Conference Report | 7 February 2017 | Download PDF
Clinical trials are at the core of fundamental decisions that are taken on a regular basis in the field of public health by regulatory authorities – such as marketing authorisation procedures.
For pharmaceutical companies, clinical trials are thus at the heart of fierce commercial interests as a marketing approval can represent huge money for its producer, said Patrick Durisch, Health Programme Coordinator at Public Eye, in his introductory remarks. As published literature extensively shows, clinical drug trials are subject to manipulation and biases, putting at risk not only the participants but also the population at large if the efficacy of the product is being overplayed or side-effects downsized, said Durisch. Concerns have also been raised about lack of transparency on trial results and unethical behaviour in the conduct of clinical trials.
Despite their importance, clinical trials as such are however rarely debated in public. To discuss these issues in depth and facilitate dialogue on the way forward, Health Action International (HAI) and Public Eye (former Berne Declaration) organised a public conference on 30 September 2016 in Geneva. The all day long event convened up to 100 participants from the NGO, regulatory, academia and industry sector. The session was divided in three keynote speeches and four panel sessions, which included short presentations from experts and an open debate between the panellists and the audience.
Please find the agenda and presentation slides below.
Welcoming remarks – Patrick Durisch, Health Policy, Public Eye
Keynote address – Tom Jefferson
Panel session 1 – Globalisation of clinical drug trials & ethics
The Environment of Clinical Trials in Egypt: And recommendations given to the Egyptian government – Ayman Sabae
Globalisation of clinical drugs trials: Who is benefitting and at what cost ? – Patrick Durisch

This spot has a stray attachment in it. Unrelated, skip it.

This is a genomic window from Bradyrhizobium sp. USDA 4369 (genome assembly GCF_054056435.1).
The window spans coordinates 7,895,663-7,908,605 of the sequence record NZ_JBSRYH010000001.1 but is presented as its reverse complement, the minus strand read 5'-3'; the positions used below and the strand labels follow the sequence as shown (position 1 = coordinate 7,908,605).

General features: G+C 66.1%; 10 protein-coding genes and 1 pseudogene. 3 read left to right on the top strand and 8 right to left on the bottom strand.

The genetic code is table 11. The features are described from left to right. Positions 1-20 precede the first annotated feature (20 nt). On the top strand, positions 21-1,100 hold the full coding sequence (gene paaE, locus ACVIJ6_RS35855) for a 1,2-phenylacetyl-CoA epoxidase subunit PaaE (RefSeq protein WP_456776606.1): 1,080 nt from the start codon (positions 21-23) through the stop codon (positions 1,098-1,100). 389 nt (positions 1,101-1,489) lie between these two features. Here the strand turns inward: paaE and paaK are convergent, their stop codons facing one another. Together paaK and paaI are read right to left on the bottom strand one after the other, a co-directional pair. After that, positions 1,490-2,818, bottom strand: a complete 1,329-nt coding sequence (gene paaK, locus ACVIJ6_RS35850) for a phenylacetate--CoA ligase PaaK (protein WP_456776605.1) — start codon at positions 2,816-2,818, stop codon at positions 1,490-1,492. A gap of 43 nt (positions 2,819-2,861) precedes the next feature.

Developing world research ethics – Samia Hurst
Globalisation of clinical drug trials & ethics: the Swissmedic perspective – Françoise Jaquet
Panel session 2 – Transparency & access to clinical trial data
Transparency and access to clinical trial data Tom Jefferson
European Ombudsman – Jan Stadler
Clinical Trial Data Transparency: Making progress, but still a way to go – Ancel.la Santos Quintano
International Clinical Trials Registry Platform – Ghassan Karam
From regulators to co-developers? – Teresa Alves
Panel session 3 – Evidence generation for marketing authorisation & adaptive pathways
Adaptive Pathways: Concept and critical issues – Hans-Georg Eichler
Evidence generation for marketing authorisation & adaptive pathways: A HTA perspective – Beate Wieseler
Adaptive pathways Many questions – and a few answers– Jörg Schaaber
Adaptive Pathways: The consumers’ perspective – Mónica Cavagna
Clinical trials or no clinical trials: what about Adverse effects? – Sophie Le Pallec
Panel session 4 – The way forward for needs-driven public health research
Challenges of RCT – Silvio Garattini
The Way Forward for Needs-driven Public Health Research – Joel Lexchin
The Way Forward for Needs-driven Public Health Research – Katy Athersuch
The Way Forward for Needs-driven Public Health Research – Nathalie Strub-Wourgaft
These events received funding under an operating grant from the European Union’s Health Programme (2014–2020).